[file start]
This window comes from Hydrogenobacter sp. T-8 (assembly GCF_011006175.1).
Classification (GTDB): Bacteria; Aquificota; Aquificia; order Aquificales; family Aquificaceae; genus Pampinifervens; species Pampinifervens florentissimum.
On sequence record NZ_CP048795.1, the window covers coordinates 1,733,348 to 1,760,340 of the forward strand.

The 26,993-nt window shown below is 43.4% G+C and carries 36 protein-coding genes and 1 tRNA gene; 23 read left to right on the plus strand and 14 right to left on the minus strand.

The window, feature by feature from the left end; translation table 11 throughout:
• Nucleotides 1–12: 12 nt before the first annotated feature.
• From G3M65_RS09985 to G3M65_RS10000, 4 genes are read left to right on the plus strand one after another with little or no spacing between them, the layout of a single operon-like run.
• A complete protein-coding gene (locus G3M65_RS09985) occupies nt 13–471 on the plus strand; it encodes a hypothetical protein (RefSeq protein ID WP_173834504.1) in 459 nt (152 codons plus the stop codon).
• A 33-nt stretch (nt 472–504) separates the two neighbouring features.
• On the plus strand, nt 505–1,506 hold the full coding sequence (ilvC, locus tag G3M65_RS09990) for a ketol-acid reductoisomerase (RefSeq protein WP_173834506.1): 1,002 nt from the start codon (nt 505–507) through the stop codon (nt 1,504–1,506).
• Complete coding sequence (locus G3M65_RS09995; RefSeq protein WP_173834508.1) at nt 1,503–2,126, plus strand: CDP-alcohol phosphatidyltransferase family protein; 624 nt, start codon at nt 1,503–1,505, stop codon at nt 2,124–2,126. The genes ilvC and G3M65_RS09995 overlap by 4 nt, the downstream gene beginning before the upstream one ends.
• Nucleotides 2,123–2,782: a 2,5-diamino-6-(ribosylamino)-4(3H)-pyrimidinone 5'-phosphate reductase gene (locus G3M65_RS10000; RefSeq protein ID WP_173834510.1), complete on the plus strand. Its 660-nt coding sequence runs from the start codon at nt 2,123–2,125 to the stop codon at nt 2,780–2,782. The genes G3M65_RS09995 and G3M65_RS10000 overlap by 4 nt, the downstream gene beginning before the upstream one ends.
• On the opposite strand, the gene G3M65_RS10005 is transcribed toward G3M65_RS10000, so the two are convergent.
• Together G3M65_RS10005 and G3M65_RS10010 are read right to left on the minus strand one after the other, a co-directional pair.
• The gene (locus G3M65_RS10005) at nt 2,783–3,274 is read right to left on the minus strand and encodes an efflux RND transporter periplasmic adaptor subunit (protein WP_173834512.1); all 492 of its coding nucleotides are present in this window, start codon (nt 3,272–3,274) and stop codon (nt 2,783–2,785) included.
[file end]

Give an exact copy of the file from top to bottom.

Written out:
This window comes from Hydrogenobacter sp. T-8 (assembly GCF_011006175.1).
Classification (GTDB): Bacteria; Aquificota; Aquificia; order Aquificales; family Aquificaceae; genus Pampinifervens; species Pampinifervens florentissimum.
On sequence record NZ_CP048795.1, the window covers coordinates 1,733,348 to 1,760,340 of the forward strand.

The 26,993-nt window shown below is 43.4% G+C and carries 36 protein-coding genes and 1 tRNA gene; 23 read left to right on the plus strand and 14 right to left on the minus strand.

The window, feature by feature from the left end; translation table 11 throughout:
• Nucleotides 1–12: 12 nt before the first annotated feature.
• From G3M65_RS09985 to G3M65_RS10000, 4 genes are read left to right on the plus strand one after another with little or no spacing between them, the layout of a single operon-like run.
• A complete protein-coding gene (locus G3M65_RS09985) occupies nt 13–471 on the plus strand; it encodes a hypothetical protein (RefSeq protein ID WP_173834504.1) in 459 nt (152 codons plus the stop codon).
• A 33-nt stretch (nt 472–504) separates the two neighbouring features.
• On the plus strand, nt 505–1,506 hold the full coding sequence (ilvC, locus tag G3M65_RS09990) for a ketol-acid reductoisomerase (RefSeq protein WP_173834506.1): 1,002 nt from the start codon (nt 505–507) through the stop codon (nt 1,504–1,506).
• Complete coding sequence (locus G3M65_RS09995; RefSeq protein WP_173834508.1) at nt 1,503–2,126, plus strand: CDP-alcohol phosphatidyltransferase family protein; 624 nt, start codon at nt 1,503–1,505, stop codon at nt 2,124–2,126. The genes ilvC and G3M65_RS09995 overlap by 4 nt, the downstream gene beginning before the upstream one ends.
• Nucleotides 2,123–2,782: a 2,5-diamino-6-(ribosylamino)-4(3H)-pyrimidinone 5'-phosphate reductase gene (locus G3M65_RS10000; RefSeq protein ID WP_173834510.1), complete on the plus strand. Its 660-nt coding sequence runs from the start codon at nt 2,123–2,125 to the stop codon at nt 2,780–2,782. The genes G3M65_RS09995 and G3M65_RS10000 overlap by 4 nt, the downstream gene beginning before the upstream one ends.
• On the opposite strand, the gene G3M65_RS10005 is transcribed toward G3M65_RS10000, so the two are convergent.
• Together G3M65_RS10005 and G3M65_RS10010 are read right to left on the minus strand one after the other, a co-directional pair.
• The gene (locus G3M65_RS10005) at nt 2,783–3,274 is read right to left on the minus strand and encodes an efflux RND transporter periplasmic adaptor subunit (protein WP_173834512.1); all 492 of its coding nucleotides are present in this window, start codon (nt 3,272–3,274) and stop codon (nt 2,783–2,785) included.